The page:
WVNTR – In 2018, Canada will expand its biometrics program. Expanding biometrics will strengthen Canada’s immigration programs through effective screening and will also facilitate application processing and travel – while maintaining public confidence in our immigration system.
Canada currently collects biometrics from in-Canada refugee claimants and overseas refugee resettlement applicants, individuals ordered removed from the country and individuals from 30 foreign nationalities applying for a temporary resident visa, work permit, or study permit.
On July 31, 2018, nationals from countries in Europe, Africa and the Middle East will be required to provide biometrics (fingerprints and a photo) if they are applying for a visitor visa, a work or study permit, or permanent residence.
To accommodate increased demand this summer and fall in Europe, Africa and the Middle East, the Government of Canada is pleased to announce that additional Visa Application Centres (VACs) will open in:
- Kigali, Rwanda; Stockholm, Sweden; and Tel Aviv, Israel by mid-September 2018
- Athens, Greece; Berlin, Germany; Lyon, France; and Vienna, Austria in early November 2018 and
- Antananarivo, Madagascar and Cape Town, South Africa in early December 2018
Additional VACs will also open in 2019. These will be announced at a later date.
In advance of these VACs opening, some Canadian embassies in Europe will offer interim biometrics collection service points for applicants who have applied online or by mail and have received a Biometrics Instruction Letter.
Applicants can also provide their biometrics at any nearby VAC:
- From July 31 to mid-September 2018: In Stockholm, at the Embassy of Canada to Sweden, for applicants from Sweden and neighbouring countries.
- From July 31 to early November 2018: Canadian embassies in Athens, Greece; Berlin, Germany; and Vienna, Austria for applicants from Greece, Germany, Austria and neighbouring countries.
- From July 31 to early November 2018: In a leased commercial space in Lyon, France for applicants from France and neighbouring countries.
All of the above temporary service points will only collect biometrics. Applications will not be accepted at these locations.
Applicants must first apply on Immigration, Refugee and Citizenship Canada’s website or by mail, and must have received a Biometrics Instruction Letter, before providing their biometrics in support of an application.
“Each year, Canada welcomes millions of visitors and accepts hundreds of thousands of students, workers and permanent residents. Visitors applying abroad use Canada’s Visa Application Centres to provide their biometrics and submit their applications. To facilitate the increased demand for biometrics, Canada is increasing its Visa Application Centre presence in the next 2 years. By November 2019, there will be at least 157 Centres in 105 countries”.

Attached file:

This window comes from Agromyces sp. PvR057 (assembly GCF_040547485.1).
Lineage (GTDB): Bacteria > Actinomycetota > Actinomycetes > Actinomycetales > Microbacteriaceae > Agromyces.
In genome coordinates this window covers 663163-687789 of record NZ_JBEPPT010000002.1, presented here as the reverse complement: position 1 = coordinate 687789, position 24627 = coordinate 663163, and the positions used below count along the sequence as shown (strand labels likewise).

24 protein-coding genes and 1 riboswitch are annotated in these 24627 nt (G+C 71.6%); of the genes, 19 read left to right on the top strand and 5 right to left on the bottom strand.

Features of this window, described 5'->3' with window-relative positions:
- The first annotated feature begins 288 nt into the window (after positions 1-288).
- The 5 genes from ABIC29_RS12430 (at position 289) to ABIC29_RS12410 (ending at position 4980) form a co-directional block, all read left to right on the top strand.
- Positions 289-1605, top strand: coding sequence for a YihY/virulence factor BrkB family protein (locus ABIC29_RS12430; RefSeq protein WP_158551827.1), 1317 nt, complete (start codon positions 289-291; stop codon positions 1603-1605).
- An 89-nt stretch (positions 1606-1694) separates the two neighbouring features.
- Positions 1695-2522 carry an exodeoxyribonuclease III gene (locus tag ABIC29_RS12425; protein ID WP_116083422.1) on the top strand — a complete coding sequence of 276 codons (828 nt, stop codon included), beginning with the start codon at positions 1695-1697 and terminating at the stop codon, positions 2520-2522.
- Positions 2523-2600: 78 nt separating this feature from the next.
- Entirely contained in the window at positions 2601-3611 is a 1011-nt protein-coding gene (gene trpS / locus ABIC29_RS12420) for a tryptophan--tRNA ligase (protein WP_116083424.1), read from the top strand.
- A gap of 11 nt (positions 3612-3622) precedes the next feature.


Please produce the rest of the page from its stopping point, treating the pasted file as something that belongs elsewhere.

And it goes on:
– The Honourable Ahmed Hussen, Minister of Immigration, Refugees and Citizenship
- VACs are privately owned, third-party service providers located around the world that are authorized to provide Immigration, Refugees and Citizenship Canada (IRCC) visa applicants with specific administrative support.
- VACs offer support to applicants before, during and after their temporary resident application is assessed by an IRCC officer. VAC service agents can be reached by phone and email, or in person, to answer questions in local languages. VACs are also authorized to collect biometrics from applicants.
- With extended hours of operation and more points of service, VACs make the process of applying for a visa or permit to enter Canada, including collecting biometrics, easier and convenient.
- VACs are the most cost-effective and sustainable way for the Government of Canada to provide services to applicants around the world.
- are the measurement of unique physical characteristics
- for Canadian immigration programs, biometrics include fingerprints and a photograph of the face
- Exemptions to biometrics expansion include:
- Canadian citizens, citizenship applicants (including passport applicants), or existing permanent residents
- children under the age of 14
- applicants over the age of 79 (there is no upper age exemption for asylum claimants)
- visa-exempt nationals coming to Canada as tourists who hold a valid electronic travel authorization;
- heads of state and heads of government
- cabinet ministers and accredited diplomats of other countries and the United Nations, coming to Canada on official business
- U.S. visa holders transiting through Canada
- refugee claimants or protected persons who have already provided biometrics and are applying for a study or work permit
- temporary resident applicants who have already provided biometrics in support of a permanent resident application that is still in progress